The House of the Lord

By James E. Talmage

Synopsis: A book that discusses the doctrine and purpose of temples throughout time, with special emphasis on latter-day temples (up to the time of the book’s publishing in 1912). It was commissioned by the First Presidency to counter ransom demands of unscrupulous individuals who had managed to sneak into the Salt Lake Temple and take photographs. James E. Talmage suggested that the Church publish its own pictures of the temple to thwart the ransom attempt. This book was the result. It is a classic in LDS literature.

Strong Points: The book is written by one of the greatest intellectual minds ever to exist in the hierarchy of the Church, James E. Talmage. As such, its prose is masterfully done, and its explanation of the temple doctrine and rituals provides an excellent foundation of understanding.

Weak Points: The pictures of the temple were not placed alongside the main text, but appeared at the back of the book. As such, if someone wanted to follow the descriptions of the author with an illustration, they were obliged to turn to the back of the book and look up the picture. Long and tedious architectural descriptions of temple structures abounded throughout the book. So also did long and tedious dedicatory prayers, which could have been summarized. The ancient temples of Israel were discussed and described at great length but the book contained no visual diagram of them whatsoever. Especially without a readily available photograph next to the pertinent text, such mundane descriptions became very taxing to trudge through. Unfortunately, it was descriptions such as this that made up probably the bulk of the book. It is a classic, and it has some great things in it, but is not the best work for exploring the doctrine of the temple.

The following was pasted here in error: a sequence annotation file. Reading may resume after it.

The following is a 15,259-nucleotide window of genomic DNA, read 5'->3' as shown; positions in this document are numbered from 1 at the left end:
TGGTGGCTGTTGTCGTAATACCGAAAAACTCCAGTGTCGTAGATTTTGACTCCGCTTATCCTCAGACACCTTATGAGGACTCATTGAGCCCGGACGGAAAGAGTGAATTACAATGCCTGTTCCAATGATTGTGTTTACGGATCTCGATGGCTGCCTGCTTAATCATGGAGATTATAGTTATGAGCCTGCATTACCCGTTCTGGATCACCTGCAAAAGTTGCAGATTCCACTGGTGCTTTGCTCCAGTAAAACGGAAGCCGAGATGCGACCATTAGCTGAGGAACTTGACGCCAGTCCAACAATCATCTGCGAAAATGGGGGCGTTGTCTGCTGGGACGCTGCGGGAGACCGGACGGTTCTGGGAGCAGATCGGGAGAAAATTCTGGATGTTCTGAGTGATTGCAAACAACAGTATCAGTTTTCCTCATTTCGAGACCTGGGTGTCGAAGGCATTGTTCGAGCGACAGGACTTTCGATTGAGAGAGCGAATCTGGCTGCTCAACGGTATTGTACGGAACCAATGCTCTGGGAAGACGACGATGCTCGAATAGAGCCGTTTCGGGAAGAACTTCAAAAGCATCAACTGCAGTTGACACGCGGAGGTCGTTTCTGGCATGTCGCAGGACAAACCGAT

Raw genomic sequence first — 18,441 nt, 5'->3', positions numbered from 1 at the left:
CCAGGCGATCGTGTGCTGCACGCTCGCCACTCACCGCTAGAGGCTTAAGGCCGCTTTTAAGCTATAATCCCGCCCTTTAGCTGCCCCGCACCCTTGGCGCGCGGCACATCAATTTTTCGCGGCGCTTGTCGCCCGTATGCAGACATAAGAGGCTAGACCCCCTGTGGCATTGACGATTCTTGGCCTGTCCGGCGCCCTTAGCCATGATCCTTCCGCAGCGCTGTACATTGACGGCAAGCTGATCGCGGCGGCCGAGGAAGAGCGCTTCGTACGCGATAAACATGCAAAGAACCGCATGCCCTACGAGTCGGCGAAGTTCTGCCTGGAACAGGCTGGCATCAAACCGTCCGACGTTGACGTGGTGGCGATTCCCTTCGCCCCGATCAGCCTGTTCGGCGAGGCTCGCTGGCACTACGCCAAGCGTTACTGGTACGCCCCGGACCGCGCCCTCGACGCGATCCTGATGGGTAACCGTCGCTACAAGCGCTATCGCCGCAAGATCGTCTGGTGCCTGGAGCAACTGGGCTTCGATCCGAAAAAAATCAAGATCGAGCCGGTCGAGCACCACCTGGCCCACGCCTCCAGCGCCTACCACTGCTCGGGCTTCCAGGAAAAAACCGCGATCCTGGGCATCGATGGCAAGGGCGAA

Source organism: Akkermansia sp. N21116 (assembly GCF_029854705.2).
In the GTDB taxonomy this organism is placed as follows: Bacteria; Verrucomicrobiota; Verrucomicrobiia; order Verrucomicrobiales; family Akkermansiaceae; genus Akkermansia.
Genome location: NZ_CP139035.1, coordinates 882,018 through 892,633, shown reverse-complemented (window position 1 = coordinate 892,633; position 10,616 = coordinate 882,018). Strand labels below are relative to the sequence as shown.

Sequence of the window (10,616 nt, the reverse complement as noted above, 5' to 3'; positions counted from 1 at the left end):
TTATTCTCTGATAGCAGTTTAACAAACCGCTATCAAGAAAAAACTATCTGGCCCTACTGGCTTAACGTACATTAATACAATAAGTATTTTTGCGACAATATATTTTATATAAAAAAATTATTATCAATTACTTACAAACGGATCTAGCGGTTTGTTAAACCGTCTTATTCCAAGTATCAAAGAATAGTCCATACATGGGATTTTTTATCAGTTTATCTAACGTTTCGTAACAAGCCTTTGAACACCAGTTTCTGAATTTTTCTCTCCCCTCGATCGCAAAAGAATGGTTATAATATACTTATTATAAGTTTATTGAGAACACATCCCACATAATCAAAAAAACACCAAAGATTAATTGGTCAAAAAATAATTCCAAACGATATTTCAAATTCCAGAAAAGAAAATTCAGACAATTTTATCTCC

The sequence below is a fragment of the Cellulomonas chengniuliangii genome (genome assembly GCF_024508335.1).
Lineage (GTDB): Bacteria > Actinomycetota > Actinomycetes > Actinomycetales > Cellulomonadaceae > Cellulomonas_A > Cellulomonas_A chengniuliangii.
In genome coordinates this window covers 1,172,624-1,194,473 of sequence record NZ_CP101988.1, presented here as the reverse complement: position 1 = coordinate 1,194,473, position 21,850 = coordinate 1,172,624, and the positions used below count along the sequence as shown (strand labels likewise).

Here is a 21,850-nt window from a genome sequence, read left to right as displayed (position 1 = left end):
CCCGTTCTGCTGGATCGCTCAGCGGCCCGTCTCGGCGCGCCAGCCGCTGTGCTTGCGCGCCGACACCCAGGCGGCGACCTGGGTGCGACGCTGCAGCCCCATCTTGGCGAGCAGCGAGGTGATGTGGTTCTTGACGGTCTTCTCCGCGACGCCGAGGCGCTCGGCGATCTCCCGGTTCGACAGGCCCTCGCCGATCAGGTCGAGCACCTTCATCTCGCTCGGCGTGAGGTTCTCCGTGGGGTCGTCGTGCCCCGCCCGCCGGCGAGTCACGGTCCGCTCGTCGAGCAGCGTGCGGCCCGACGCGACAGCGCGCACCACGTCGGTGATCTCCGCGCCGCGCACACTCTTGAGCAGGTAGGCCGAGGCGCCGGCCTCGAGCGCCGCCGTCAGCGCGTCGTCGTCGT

Interesting: 2/5

Must Read: 3.5/5

Overall: 3/5

Selected Quote: “This [D&C 124:28-41] then is sufficient answer to the question as to why the Latter-day Saints build and maintain temples. They have been instructed and required so to do by the Lord of Hosts. They have learned that many essential ordinances of the Church are acceptable only when performed in temples specially erected and reserved for the purpose. They know that within these precincts of sanctity the Lord has revealed many great and important things pertaining to the Kingdom of God; and that He has promised to reveal yet more to man in houses sacred to His name. They have learned that a great part of the mission and ministry of the restored Church is the administration of vicarious ordinances in behalf of the unnumbered dead who never heard the tidings of the Gospel, and that for such sacred and saving service Temples are a necessity.” (p. 88).

 
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